Motorcyclist Accidents 28 Times More Likely Result in Traffic Fatalities
Clearsurance.com recently compiled a report on motorcycle safety, including tips for making motorcycle riding safer and qualifying for lower motorcycle insurance premiums.
Shockingly, motorcycle accidents are 28 times more likely to result in a fatality than car accidents. According to Clearsurance.com, wearing protective clothing and a helmet can help protect riders.
Take a Motorcycle Safety Course
According to Clearsurance.com, motorcyclists who complete a motorcycle safety course are often eligible for a 10-15% discount on insurance premiums.
Taking a safety course does more than provide riders with lower premiums; The course help riders become safer on the road and lowers their risk of being involved in an accident.
One focus of these courses is to help riders anticipate and identify danger risks. Riders can become increasingly safe as they learn to look. Another way these courses improve safety is by teaching riders to control their bikes. Hard braking can be hazardous if not done properly, and a lot of wrecks can be prevented by effective braking.
Riders will also learn to maneuver their bikes around obstacles and ride out of situations that might have left them on the ground before training.
Build a Safe Riding Record
As with car insurance, a bad driving history results in higher insurance premiums. A history of filing claims, committing traffic violations, and being involved in accidents will result in higher insurance premiums.
Riders who maintain a clean record can earn the lowest rates possible for their situation. Insurers base premiums on several factors, with driving record being one of the most crucial. Other factors contributing to premium calculations include the rider’s age and experience, where the rider lives, and credit score (where permitted).
Purchase Appropriate Coverage
Many motorcycle riders can save money by purchasing an insurance plan designed to provide full coverage during the summer months and comprehensive-only coverage or no coverage during the winter months.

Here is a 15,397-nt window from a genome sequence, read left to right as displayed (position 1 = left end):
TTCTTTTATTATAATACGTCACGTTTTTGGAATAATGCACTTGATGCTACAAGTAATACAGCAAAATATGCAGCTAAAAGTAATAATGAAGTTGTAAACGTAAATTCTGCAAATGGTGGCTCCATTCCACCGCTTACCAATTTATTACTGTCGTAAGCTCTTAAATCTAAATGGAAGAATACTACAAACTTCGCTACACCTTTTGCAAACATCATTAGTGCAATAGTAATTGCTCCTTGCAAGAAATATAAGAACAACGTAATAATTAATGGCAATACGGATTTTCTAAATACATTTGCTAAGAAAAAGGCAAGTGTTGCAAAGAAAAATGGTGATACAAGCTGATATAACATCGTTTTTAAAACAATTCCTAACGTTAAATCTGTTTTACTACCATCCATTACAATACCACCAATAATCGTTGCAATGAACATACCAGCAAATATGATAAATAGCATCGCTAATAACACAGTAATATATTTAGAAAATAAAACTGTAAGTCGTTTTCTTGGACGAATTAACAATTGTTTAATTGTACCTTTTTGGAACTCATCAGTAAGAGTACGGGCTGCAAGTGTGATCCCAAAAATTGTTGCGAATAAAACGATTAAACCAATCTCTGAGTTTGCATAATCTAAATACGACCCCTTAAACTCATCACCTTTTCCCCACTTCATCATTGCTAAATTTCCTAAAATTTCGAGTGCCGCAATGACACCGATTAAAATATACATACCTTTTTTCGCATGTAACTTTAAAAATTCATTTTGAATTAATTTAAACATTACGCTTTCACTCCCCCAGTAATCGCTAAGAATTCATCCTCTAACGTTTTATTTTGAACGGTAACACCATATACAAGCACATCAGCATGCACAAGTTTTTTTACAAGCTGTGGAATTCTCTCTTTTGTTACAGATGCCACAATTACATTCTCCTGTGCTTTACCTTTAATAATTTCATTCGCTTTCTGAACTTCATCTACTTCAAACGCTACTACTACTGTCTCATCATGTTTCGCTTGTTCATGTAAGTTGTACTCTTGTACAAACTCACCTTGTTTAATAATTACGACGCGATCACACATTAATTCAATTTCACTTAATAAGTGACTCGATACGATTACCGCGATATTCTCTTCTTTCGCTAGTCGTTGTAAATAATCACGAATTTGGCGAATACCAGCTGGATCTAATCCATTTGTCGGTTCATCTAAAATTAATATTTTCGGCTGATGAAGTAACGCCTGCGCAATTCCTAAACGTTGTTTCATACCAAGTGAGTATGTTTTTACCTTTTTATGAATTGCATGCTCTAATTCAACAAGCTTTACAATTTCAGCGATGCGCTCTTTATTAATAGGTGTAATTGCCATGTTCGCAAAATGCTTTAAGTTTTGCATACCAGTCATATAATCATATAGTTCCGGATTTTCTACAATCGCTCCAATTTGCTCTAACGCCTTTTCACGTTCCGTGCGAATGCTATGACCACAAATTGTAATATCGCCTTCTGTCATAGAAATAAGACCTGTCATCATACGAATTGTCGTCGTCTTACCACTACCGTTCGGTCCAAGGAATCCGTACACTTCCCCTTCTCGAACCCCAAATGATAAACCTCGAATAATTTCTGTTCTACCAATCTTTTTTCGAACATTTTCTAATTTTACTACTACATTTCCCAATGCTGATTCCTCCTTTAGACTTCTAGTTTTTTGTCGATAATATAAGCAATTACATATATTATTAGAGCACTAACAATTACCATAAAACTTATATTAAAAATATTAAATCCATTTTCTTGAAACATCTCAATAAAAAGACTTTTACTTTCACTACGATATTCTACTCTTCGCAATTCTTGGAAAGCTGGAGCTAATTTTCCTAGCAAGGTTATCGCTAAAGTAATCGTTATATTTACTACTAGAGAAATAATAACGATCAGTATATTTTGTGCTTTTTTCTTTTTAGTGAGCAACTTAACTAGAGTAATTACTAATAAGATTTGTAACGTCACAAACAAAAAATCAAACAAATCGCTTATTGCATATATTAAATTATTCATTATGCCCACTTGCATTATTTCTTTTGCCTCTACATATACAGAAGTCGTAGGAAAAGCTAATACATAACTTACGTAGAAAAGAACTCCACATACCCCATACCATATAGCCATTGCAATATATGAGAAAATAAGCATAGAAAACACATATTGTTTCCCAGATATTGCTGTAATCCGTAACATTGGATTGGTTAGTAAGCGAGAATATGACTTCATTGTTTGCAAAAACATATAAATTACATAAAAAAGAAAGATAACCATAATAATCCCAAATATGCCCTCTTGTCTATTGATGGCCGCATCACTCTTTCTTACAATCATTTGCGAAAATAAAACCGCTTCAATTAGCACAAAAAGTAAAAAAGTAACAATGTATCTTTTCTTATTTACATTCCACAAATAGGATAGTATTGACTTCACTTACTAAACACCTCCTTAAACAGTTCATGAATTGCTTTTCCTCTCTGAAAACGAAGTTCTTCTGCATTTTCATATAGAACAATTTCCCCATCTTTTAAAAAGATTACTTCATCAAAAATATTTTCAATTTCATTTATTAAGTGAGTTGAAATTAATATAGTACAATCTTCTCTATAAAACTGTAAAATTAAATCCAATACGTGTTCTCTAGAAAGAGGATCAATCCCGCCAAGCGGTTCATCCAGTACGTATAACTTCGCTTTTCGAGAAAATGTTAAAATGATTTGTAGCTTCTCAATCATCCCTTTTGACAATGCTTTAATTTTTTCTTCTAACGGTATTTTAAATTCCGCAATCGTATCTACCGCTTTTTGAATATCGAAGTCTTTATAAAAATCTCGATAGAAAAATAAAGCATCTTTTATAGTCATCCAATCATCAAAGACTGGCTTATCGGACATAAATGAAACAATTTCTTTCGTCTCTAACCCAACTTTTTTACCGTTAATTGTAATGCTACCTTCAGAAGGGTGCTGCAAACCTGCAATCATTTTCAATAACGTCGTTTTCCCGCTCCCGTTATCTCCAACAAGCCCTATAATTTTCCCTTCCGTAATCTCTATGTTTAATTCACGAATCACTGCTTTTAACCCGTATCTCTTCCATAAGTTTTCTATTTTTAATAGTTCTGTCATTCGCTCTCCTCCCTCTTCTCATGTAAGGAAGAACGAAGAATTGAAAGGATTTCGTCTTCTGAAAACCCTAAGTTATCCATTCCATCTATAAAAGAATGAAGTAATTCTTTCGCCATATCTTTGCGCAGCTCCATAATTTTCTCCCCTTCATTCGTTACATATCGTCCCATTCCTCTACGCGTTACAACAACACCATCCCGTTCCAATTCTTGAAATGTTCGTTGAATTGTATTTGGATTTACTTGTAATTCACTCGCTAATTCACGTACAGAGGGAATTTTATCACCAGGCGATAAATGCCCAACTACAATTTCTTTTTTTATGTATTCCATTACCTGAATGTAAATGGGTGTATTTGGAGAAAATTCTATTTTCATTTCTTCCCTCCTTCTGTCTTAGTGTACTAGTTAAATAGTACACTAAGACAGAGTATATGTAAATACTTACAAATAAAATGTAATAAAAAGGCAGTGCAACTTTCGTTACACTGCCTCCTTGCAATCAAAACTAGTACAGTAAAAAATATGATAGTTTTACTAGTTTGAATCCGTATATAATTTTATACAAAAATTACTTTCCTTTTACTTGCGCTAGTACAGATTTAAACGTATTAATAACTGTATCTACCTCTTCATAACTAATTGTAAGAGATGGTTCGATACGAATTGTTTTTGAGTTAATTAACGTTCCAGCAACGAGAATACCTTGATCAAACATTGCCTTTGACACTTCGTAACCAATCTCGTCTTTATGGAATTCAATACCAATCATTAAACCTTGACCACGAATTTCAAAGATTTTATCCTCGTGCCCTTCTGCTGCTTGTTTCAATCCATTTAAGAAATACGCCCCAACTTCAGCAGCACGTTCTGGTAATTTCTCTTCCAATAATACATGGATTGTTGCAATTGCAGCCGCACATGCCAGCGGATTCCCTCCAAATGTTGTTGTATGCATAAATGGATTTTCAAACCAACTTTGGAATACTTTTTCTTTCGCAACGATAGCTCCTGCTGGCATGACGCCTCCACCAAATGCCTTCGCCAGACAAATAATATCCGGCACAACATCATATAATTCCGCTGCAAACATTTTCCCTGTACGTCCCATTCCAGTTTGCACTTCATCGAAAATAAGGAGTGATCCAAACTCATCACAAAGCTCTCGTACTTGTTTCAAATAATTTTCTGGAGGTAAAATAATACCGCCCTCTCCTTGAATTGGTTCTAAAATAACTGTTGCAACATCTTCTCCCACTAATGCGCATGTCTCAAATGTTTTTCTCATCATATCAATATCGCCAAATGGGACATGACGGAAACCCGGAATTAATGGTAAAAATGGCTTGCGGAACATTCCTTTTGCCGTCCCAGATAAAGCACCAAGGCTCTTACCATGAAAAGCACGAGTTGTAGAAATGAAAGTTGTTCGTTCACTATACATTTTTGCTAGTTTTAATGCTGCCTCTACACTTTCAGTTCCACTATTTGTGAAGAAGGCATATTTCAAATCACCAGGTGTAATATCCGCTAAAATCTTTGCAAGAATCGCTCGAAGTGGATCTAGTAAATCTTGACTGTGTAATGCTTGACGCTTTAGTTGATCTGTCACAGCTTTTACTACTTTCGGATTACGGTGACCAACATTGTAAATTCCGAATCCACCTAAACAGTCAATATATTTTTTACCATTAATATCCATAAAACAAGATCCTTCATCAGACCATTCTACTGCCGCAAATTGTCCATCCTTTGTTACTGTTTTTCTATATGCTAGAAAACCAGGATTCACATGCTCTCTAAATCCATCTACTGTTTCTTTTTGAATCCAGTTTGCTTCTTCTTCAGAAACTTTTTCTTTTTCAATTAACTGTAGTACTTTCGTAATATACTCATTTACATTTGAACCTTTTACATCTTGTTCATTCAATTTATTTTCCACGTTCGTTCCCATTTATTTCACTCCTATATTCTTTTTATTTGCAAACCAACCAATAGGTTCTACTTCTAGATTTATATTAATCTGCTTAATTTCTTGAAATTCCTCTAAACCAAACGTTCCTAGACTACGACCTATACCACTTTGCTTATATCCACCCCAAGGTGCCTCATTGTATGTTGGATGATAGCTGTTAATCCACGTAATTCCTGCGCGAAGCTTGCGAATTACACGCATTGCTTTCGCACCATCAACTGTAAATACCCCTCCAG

Riders who opt for that type of policy won’t have coverage for riding during the winter, but they can avoid the negative consequences of having a lapse in coverage for the winter months.
Motorcyclists may also find that some insurers offer better rates than others because of how they calculate coverage. Some insurers base rates on the size of the bike’s engine, while others base rates on the bike’s value.
Keep Motorcycles Secure
Because motorcycles are smaller than vehicles, they can be easier for thieves to load onto a trailer and steal. Riders parking motorcycles in a garage may be eligible for lower insurance premiums.
Anti-theft measures like disc locks and audible alarms may also serve as deterrents to those looking for an easy steal.
Insurance providers often have relevant information about risks in the region they provide coverage and can help motorcyclists determine what security measures are the most beneficial.
Join a Motorcycle Club
According to Clearsurance.com, many insurers offer discounts to riders that are part of the American Motorcycle Association or the Motorcycle Safety Foundation. Membership in these clubs means riders are receiving frequent educational material and have access to safety programs that can lower their insurance risk.
In addition to helping riders get lower insurance rates, these clubs can be an excellent resource for building a riding community, making friends, and learning about the best rides in the home area and across the country.
Motorcycle Insurance Basics
Motorcycle insurance isn’t required in every state. Some states hold motorcyclists to the same minimum liability requirements as vehicle drivers, but other states have no requirements. Lenders require riders who have a loan on their motorcycle to carry full coverage insurance.
Even when not required, motorcyclists should carry insurance because without insurance, recovering financially from a crash could be impossible without insurance.
For example, if a motorcycle crashes into a car and causes $10,000 in property damage, the motorcyclist is responsible for paying for that damage. Without insurance, they would have to pay out of pocket.
Read Clearsurance.com’s full report here: 5 Tips to Lower Your Motorcycle Insurance Cost.